Although it’s not perfect, it’s more than enough to circulate warm air throughout your home. The only downside is that the fan restarts too often, resulting in faster wear. However, a few people prefer the CIRCULATE setting because the air circulations between heating cycles ensure even better heat distribution throughout the house, meaning fewer cold spots.
Unfortunately, this fan setting comes with even more restarts. Moreover, constant blowing tends to remove warm air from the house faster, potentially shortening off cycles. In other words, you may notice that the furnace resumes heating cycles sooner.
How Long Should my HVAC Fan Run Per Hour?
The furnace should run 10-15 minutes per cycle, 2-3 cycles per hour. This means that a standard furnace fan runs 20 minutes to 45 minutes per hour or an average of 30 minutes per hour during regular heating. However, this doesn’t mean that all furnace blowers run for 30 minutes per hour throughout.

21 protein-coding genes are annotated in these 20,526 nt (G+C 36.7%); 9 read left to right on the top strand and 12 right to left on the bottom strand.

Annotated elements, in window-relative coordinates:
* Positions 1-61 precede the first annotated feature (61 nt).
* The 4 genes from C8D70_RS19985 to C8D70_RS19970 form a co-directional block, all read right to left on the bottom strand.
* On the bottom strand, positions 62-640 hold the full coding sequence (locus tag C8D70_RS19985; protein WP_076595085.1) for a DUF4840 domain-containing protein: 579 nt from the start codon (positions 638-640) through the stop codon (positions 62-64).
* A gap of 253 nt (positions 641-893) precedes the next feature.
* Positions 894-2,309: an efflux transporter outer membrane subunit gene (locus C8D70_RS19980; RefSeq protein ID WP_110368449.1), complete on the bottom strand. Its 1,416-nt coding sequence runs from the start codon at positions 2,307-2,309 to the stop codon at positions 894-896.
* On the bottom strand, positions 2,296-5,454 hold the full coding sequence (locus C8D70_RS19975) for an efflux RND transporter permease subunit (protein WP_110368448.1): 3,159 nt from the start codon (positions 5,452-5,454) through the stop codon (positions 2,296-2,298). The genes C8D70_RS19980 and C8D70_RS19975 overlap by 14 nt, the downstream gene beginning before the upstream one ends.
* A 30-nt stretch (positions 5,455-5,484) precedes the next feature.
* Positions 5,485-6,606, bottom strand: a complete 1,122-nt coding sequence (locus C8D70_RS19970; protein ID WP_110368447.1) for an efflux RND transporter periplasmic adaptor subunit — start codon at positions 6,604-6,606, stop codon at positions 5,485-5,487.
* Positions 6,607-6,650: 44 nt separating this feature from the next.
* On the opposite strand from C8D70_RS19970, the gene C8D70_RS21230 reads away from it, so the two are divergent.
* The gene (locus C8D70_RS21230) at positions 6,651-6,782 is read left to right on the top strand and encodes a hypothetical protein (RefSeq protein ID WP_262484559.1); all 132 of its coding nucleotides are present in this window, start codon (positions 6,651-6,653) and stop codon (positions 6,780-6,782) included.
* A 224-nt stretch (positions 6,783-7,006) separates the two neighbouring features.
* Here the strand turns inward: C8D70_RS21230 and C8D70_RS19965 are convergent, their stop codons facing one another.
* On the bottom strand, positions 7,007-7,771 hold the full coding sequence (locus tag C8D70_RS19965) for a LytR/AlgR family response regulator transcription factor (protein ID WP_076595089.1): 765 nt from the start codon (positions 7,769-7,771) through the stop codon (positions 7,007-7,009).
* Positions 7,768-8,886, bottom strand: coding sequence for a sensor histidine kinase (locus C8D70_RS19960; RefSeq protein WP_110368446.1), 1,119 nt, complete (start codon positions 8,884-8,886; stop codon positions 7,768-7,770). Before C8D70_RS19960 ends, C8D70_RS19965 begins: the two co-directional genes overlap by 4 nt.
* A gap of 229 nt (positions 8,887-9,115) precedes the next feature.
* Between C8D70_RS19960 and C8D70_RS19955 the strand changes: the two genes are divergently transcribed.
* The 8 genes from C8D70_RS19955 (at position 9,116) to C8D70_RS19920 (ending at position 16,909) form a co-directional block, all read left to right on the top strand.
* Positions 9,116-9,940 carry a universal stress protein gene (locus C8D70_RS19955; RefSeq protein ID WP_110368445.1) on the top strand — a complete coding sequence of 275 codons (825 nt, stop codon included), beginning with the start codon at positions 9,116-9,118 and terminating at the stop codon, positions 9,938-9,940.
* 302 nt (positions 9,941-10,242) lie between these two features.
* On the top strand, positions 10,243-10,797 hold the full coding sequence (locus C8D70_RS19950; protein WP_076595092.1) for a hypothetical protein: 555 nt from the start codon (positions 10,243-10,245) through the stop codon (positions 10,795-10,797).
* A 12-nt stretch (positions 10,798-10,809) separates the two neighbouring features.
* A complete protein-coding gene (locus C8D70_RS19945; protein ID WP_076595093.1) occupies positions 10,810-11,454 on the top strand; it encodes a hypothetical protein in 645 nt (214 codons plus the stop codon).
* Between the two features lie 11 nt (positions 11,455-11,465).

The actual figure depends on the type and condition of the furnace, the type and condition of the fan, and weather conditions. For instance, an older furnace puts out less heat per minute, meaning the unit must run longer to maintain the thermostat setting. Thus, the fan will run longer too.
Of course, the running duration also depends on the fan setting. For instance, blower fans run round the clock when set ON and long enough in CIRCULATE mode. So the 30-minute average only applies to the AUTO setting.
Is it Better to Have Furnace Fan on AUTO or ON?